Trying to Rebuild Their Image, Big Banks Woo Low-Income Customers

Lenders are trying to reach the millions of Americans who are unbanked.

Trying to Rebuild Their Image, Big Banks Woo Low-Income Customers Photo (cc) by hrp_images

If you’re low-income, unbanked or have a troubled financial history, big banks want you as their customer.

You read that correctly. According to The New York Times, an increasing number of big lenders are offering low-fee banking services to poor Americans.

The products, including bare-bones bank accounts and prepaid debit cards, are hardly big moneymakers — in some cases, the banks barely break even.

But for the banks working to overhaul their public images in the aftermath of the financial crisis, the products offer a different and potentially far bigger payout: good will from regulators and a chance to woo more customers who might just become profitable in the long run.

JPMorgan Chase is offering a $4.95-per-month prepaid card that has many features of a traditional bank account.

For that $4.95, you can open a SafeBalance account at Bank of America, which allows customers to make direct deposits and pay bills online but not write checks (so no overdraft fees), the Times said.

And American Express offers Bluebird, a checking account/debit card alternative sold at Walmart, which includes banking features and the ability to write checks.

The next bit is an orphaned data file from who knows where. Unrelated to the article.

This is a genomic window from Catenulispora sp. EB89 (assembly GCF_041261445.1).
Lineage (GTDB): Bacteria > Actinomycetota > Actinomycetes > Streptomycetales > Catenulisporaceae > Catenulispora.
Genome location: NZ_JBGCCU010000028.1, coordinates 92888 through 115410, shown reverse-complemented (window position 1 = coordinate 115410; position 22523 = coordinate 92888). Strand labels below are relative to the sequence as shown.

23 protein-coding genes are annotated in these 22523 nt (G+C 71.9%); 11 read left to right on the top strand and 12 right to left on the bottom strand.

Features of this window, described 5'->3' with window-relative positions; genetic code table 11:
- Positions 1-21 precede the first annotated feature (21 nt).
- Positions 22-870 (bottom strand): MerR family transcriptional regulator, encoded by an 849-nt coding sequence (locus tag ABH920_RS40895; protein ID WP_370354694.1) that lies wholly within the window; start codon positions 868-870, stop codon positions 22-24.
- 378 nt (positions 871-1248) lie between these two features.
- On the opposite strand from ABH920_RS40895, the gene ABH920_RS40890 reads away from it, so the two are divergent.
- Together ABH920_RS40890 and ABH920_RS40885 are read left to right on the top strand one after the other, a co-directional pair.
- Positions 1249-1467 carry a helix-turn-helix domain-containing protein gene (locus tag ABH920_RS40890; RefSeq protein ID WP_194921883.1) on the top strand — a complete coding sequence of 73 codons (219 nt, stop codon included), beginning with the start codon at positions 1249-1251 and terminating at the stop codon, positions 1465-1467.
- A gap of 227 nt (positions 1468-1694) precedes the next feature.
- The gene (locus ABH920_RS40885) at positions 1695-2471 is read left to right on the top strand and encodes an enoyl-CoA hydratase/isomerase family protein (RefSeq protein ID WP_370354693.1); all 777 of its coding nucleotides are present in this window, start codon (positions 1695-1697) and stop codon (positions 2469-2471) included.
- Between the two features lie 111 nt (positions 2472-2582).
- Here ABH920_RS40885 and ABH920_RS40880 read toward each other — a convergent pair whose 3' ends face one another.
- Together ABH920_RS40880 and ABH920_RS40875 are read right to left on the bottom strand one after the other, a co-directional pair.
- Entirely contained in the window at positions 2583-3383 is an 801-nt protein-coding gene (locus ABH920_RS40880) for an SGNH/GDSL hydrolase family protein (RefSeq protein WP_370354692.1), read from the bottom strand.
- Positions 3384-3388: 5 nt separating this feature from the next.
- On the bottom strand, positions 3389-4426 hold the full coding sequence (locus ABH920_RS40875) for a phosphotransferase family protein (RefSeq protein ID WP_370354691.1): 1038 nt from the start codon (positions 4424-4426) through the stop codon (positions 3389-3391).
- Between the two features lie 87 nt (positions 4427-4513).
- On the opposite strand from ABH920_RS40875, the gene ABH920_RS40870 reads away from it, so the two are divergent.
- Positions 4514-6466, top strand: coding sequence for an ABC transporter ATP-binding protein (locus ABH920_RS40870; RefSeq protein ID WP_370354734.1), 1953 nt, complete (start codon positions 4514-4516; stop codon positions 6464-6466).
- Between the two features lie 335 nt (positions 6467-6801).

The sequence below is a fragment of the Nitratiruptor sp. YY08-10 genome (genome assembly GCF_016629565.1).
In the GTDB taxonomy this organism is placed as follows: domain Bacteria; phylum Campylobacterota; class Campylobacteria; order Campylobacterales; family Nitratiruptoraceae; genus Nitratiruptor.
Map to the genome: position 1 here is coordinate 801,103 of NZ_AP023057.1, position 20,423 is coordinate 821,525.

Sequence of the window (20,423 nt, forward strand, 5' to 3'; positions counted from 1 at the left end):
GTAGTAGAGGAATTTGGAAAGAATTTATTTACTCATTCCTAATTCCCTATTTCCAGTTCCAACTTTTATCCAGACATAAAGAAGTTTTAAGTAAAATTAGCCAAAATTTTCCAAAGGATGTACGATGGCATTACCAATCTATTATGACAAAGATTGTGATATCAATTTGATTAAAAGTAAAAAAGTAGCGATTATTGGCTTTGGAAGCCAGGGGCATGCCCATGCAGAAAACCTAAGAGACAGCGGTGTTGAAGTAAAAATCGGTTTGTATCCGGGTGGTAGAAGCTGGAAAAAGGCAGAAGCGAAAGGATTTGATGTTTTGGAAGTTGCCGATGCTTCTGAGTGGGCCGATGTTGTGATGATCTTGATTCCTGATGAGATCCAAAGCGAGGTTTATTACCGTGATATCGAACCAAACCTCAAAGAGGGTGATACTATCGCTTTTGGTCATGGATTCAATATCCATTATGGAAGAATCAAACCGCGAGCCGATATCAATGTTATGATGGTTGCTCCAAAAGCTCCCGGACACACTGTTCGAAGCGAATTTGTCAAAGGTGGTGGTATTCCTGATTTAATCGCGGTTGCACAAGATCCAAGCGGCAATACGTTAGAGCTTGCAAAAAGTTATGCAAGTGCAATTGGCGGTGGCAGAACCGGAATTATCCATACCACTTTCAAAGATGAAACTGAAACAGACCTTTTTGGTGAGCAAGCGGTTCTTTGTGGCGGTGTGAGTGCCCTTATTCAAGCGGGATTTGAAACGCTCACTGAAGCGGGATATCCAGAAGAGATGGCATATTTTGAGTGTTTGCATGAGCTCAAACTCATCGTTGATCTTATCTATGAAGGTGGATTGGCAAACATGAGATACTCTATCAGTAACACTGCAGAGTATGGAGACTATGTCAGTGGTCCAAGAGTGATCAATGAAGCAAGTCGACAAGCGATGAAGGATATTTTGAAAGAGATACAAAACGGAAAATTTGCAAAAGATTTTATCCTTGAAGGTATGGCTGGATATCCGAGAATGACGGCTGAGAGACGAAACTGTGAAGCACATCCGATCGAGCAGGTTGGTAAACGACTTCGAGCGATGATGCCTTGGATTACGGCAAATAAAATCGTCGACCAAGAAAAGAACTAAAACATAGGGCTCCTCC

If big banks are trying to get new business, they’re looking in the right place. About 70 million Americans do not have a bank account or other financial services available to them, The Atlantic said. Sadly, unbanked families spend about 10 percent of their money trying to replace banking services. According to The Atlantic:

Instead of direct deposit, many rely on physical pay stubs. Instead of checking accounts, they have to drive to check-cashing services, like Pay-O-Matic. Instead of automatic payments, they drive again across the suburbs to pay utility bills in person. In lieu of a credit history that qualifies them for bank loans, they have a history of cash that is disqualifying. Instead of low-interest loans, they rely on payday lenders whose services can ultimately cost three or four times the original loan.

So far, regulators have praised the banks’ efforts to entice poor Americans into the banking system. The Times story includes this amazing quote: “’I think what you have done is remarkable for the country,’ Martin Eakes, chief executive of the Center for Responsible Lending, told an executive at Bank of America, referring to its new account.”

Are you surprised that big banks are seeking customers among low-income Americans? Share your thoughts below or on our Facebook page.

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